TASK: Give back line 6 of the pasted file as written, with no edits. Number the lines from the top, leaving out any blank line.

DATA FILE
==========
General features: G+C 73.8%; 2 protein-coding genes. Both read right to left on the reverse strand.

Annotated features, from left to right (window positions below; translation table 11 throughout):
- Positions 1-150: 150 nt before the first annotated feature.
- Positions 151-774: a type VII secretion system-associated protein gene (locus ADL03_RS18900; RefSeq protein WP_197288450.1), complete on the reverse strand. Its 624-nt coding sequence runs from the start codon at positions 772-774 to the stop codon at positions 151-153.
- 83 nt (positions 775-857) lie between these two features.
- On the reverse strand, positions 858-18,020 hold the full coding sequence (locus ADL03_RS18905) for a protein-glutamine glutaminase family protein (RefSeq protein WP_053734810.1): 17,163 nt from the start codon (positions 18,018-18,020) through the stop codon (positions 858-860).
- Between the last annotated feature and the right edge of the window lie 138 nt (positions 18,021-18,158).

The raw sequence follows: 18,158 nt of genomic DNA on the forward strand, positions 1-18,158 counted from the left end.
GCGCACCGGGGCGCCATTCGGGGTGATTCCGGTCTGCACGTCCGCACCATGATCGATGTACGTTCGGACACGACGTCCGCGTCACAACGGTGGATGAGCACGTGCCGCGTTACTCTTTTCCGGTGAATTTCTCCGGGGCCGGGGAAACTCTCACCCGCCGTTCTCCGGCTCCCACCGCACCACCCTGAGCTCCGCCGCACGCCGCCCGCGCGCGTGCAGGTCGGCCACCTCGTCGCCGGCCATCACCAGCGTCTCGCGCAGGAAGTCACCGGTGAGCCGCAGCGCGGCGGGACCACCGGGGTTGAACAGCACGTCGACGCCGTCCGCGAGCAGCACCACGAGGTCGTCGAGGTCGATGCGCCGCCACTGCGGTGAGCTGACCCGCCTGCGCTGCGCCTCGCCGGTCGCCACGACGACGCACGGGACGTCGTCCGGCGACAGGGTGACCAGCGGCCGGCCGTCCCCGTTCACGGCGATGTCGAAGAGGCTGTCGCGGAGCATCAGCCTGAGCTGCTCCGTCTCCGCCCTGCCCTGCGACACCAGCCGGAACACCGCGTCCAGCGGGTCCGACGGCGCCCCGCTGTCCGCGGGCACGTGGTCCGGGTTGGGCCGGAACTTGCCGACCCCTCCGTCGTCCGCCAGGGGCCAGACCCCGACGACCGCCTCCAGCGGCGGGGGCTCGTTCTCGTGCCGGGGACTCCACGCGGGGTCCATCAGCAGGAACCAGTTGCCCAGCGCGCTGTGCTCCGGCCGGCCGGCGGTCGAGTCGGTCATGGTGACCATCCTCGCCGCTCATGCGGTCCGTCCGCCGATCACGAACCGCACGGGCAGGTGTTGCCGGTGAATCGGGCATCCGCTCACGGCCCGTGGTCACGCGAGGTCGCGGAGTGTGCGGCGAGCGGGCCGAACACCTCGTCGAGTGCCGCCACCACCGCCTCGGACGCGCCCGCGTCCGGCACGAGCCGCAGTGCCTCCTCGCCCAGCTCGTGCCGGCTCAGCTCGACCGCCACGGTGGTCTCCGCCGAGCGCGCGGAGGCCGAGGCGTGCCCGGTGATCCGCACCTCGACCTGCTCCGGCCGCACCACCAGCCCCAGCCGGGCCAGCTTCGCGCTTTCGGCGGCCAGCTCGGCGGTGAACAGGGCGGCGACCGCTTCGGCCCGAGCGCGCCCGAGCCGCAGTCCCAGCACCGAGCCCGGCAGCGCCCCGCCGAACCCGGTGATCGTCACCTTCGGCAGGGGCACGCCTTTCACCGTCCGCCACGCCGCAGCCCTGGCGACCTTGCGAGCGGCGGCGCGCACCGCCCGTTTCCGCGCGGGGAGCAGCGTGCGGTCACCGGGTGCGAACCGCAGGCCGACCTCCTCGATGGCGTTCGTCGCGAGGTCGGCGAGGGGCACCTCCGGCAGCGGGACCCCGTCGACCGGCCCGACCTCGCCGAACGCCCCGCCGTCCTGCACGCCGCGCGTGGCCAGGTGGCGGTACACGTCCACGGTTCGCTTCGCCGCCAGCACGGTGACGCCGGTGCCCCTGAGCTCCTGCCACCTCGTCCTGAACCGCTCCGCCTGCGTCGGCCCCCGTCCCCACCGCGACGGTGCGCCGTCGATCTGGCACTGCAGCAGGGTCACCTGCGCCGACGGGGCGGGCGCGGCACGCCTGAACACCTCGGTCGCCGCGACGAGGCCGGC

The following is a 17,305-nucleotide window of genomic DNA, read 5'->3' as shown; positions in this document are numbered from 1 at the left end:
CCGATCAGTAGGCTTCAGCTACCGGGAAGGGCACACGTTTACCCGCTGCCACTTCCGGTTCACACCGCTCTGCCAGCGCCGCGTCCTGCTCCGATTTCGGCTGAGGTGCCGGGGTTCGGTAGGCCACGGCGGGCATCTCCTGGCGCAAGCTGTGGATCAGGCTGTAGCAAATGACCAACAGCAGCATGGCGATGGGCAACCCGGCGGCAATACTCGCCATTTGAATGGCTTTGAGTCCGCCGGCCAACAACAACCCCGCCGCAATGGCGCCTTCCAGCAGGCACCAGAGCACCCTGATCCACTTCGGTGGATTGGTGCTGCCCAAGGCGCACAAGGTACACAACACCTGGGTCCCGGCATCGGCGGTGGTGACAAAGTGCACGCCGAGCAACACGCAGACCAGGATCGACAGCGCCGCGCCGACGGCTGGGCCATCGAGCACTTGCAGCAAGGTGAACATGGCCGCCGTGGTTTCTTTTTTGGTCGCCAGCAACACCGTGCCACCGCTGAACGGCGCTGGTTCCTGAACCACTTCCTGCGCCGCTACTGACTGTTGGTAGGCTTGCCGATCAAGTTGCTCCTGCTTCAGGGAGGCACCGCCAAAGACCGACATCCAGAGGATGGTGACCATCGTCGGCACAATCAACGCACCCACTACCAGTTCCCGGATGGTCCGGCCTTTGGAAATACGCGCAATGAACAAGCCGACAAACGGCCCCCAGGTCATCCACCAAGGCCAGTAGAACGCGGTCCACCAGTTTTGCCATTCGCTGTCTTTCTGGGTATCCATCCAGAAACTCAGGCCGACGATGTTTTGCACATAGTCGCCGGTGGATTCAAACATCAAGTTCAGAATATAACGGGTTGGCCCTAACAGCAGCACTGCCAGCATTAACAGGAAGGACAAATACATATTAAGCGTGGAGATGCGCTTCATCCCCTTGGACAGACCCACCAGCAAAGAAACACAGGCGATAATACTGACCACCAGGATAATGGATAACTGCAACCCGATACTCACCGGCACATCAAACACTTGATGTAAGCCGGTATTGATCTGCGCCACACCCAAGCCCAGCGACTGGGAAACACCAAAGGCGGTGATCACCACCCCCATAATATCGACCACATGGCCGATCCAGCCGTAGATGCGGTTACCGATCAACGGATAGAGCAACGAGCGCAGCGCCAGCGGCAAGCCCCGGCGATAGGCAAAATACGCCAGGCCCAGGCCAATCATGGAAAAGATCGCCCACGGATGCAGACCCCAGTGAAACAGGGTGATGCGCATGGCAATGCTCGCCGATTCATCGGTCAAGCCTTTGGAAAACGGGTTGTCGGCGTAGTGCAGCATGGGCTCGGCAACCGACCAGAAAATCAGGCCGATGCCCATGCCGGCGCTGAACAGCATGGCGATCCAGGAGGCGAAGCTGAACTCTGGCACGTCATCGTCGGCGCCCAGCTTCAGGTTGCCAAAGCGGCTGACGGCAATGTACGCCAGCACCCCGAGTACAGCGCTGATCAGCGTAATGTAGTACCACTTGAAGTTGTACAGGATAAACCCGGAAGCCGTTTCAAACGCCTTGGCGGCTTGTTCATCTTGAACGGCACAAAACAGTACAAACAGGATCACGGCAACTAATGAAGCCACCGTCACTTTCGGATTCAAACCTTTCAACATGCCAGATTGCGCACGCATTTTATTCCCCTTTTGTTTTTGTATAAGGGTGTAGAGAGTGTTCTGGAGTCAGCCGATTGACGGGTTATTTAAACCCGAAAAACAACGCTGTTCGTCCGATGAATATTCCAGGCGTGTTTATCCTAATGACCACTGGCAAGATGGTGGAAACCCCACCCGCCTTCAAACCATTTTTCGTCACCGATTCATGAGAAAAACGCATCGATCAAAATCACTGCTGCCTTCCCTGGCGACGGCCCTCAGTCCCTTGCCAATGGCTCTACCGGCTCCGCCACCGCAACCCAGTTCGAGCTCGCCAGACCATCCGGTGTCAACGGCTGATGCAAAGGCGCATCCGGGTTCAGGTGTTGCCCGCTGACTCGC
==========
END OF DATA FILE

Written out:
- On the reverse strand, positions 858-18,020 hold the full coding sequence (locus ADL03_RS18905) for a protein-glutamine glutaminase family protein (RefSeq protein WP_053734810.1): 17,163 nt from the start codon (positions 18,018-18,020) through the stop codon (positions 858-860).